Dynamic music, color, food, poetry and history are all part of the Colorado State University celebration of Cinco de Mayo 2-7 p.m. May 5 on the Lory Student Center West Lawn and Sutherland Garden.
"The celebration of this fiesta will provide an excellent opportunity for educating and sharing the cultural diversity in the Fort Collins and Colorado State University communities," said Rich Salas, the committee director for 16 years. "The event offers a positive experience that works toward better relations within our communities."
Students, staff and faculty make up Colorado State’s Cinco de Mayo committee that has planned the day’s events.
A schedule of events follows. Events are free and will be held on the Lory Student Center West Lawn.
- 2-2:10 p.m – Patricia Vigil, kick-off speech.
- 2:10 p.m. – Non-Prophet Poets. Poetry reading throughout the afternoon by students from Colorado State and the community.
- 2:15-2:45 p.m. – Grupo Alegria Estilo Cultural folkloric dance performance.
- 2:45-3 p.m. – Official welcome from Colorado State University President Albert C. Yates. Speech on history and education by Geraldine Aragon, director of academic advancement. Speech on the significance of the celebration by Ernie Chavez, psychology professor. Committee awards presentation.
- 3-3:45 p.m. – Grupo Aztlan concert.
- 3:45-4 p.m. – Norberto Valdez; speech about the battle at Puebla.
- 4-4:15 p.m. – Grupo Folklorico Flor Antigua youth group performance.
- 4:15-4:45 p.m. – Chaos concert.
- 4:45-6:15 p.m. – Latin Crossover Band concert and dance.
- 6:15-7:30 p.m. – Rayo concert, a tribute to Carlos Santana.
This year, the committee has started the tradition of celebrating Cinco de Mayo on campus with large-scale, inclusive activities. "It’s not just for Latinos, Chicanos, or Hispanics," said Salas. "It’s for everyone to learn about history and culture."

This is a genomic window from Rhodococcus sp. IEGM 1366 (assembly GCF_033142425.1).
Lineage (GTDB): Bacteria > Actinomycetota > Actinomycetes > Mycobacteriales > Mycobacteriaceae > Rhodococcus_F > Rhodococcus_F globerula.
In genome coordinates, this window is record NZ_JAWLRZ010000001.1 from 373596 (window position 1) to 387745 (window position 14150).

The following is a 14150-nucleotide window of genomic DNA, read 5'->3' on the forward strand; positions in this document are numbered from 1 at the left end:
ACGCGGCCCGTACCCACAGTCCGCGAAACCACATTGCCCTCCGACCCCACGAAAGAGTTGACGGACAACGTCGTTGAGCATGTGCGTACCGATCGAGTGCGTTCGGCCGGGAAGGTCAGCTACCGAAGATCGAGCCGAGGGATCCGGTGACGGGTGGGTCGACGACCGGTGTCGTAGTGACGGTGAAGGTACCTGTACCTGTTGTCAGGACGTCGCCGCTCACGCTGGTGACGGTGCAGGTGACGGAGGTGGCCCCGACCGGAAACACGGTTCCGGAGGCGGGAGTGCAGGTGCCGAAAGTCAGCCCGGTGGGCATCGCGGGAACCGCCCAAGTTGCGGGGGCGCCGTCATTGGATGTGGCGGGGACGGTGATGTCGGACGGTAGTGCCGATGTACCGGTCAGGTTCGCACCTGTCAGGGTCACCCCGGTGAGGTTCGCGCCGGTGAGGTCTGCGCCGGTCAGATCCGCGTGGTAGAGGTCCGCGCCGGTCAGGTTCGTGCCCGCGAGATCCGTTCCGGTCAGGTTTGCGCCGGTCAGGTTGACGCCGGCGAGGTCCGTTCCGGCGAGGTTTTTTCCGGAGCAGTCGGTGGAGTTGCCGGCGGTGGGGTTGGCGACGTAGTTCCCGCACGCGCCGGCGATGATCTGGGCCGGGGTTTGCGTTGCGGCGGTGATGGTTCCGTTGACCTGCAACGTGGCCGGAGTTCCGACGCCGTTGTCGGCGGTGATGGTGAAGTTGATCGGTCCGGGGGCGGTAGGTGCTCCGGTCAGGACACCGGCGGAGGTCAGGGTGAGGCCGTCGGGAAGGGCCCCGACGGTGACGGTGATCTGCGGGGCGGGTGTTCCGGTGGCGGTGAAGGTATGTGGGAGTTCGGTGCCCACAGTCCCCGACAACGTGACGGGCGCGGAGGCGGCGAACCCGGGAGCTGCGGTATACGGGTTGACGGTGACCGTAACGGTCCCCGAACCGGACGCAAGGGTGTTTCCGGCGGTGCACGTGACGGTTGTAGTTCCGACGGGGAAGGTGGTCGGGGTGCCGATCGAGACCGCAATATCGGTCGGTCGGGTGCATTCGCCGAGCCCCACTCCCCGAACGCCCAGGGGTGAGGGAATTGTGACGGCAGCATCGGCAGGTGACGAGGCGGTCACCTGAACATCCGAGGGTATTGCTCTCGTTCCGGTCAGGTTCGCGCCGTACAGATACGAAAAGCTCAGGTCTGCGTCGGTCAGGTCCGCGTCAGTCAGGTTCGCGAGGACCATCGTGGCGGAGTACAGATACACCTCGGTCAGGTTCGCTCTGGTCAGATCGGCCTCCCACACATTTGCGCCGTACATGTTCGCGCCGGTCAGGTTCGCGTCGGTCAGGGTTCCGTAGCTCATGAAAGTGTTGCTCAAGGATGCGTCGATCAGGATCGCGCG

Salas pointed out that learning about diversity often takes place outside of the classroom with events like Disability Awareness Days, the Martin Luther King Jr. Walk and Cinco de Mayo festivities.
Salas added that beyond the food, fun and excitement, the event has a deeper meaning for all types of people. "We can look at the history, the battle at Puebla, which demonstrates that hard work and perseverance really do pay off in overcoming obstacles."
Cinco de Mayo, the fifth of May, is a day to celebrate a significant battle in Mexico’s history. On May 5, 1862, 6,000 French soldiers and 2,000 allies began a march inland from the coast of Veracruz, expecting little resistance before a battle for Mexico City. They were surprised when they encountered 4,000 young Mexican soldiers in Puebla, just east of Mexico City. Although outnumbered, outgunned and inexperienced in battle, the Mexican army turned the French back and was able to preserve the capital city for another year. The battle remains a source of pride and inspiration, which will be commemorated in the United States and Mexico on May 5 with song, dance and festivities.
For more information, call Salas, the assistant director of El Centro, at (970) 491-5722.